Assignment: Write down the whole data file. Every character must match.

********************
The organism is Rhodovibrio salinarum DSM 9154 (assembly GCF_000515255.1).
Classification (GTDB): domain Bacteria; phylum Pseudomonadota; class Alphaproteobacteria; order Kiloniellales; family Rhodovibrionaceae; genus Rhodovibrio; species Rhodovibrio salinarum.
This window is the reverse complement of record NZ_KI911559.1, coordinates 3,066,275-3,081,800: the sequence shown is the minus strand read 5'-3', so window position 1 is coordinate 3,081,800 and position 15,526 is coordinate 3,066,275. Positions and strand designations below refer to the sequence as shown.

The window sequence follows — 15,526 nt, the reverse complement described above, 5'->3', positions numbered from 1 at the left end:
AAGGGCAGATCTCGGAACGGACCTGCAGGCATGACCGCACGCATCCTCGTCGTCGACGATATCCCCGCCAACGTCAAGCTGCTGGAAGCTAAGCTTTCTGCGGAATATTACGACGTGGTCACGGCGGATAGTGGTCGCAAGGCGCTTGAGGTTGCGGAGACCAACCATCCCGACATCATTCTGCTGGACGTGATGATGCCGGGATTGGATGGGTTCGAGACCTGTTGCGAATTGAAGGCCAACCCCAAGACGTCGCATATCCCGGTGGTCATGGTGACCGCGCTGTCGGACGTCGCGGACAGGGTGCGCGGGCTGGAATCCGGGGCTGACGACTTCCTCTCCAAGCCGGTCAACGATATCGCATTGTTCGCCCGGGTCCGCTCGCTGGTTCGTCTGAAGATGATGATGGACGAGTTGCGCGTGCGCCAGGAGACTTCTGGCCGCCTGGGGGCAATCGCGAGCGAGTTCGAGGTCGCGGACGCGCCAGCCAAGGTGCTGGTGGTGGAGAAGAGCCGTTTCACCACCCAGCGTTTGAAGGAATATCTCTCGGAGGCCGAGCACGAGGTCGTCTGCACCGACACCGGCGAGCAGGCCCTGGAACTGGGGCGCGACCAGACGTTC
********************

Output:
The organism is Rhodovibrio salinarum DSM 9154 (assembly GCF_000515255.1).
Classification (GTDB): domain Bacteria; phylum Pseudomonadota; class Alphaproteobacteria; order Kiloniellales; family Rhodovibrionaceae; genus Rhodovibrio; species Rhodovibrio salinarum.
This window is the reverse complement of record NZ_KI911559.1, coordinates 3,066,275-3,081,800: the sequence shown is the minus strand read 5'-3', so window position 1 is coordinate 3,081,800 and position 15,526 is coordinate 3,066,275. Positions and strand designations below refer to the sequence as shown.

The window sequence follows — 15,526 nt, the reverse complement described above, 5'->3', positions numbered from 1 at the left end:
AAGGGCAGATCTCGGAACGGACCTGCAGGCATGACCGCACGCATCCTCGTCGTCGACGATATCCCCGCCAACGTCAAGCTGCTGGAAGCTAAGCTTTCTGCGGAATATTACGACGTGGTCACGGCGGATAGTGGTCGCAAGGCGCTTGAGGTTGCGGAGACCAACCATCCCGACATCATTCTGCTGGACGTGATGATGCCGGGATTGGATGGGTTCGAGACCTGTTGCGAATTGAAGGCCAACCCCAAGACGTCGCATATCCCGGTGGTCATGGTGACCGCGCTGTCGGACGTCGCGGACAGGGTGCGCGGGCTGGAATCCGGGGCTGACGACTTCCTCTCCAAGCCGGTCAACGATATCGCATTGTTCGCCCGGGTCCGCTCGCTGGTTCGTCTGAAGATGATGATGGACGAGTTGCGCGTGCGCCAGGAGACTTCTGGCCGCCTGGGGGCAATCGCGAGCGAGTTCGAGGTCGCGGACGCGCCAGCCAAGGTGCTGGTGGTGGAGAAGAGCCGTTTCACCACCCAGCGTTTGAAGGAATATCTCTCGGAGGCCGAGCACGAGGTCGTCTGCACCGACACCGGCGAGCAGGCCCTGGAACTGGGGCGCGACCAGACGTTC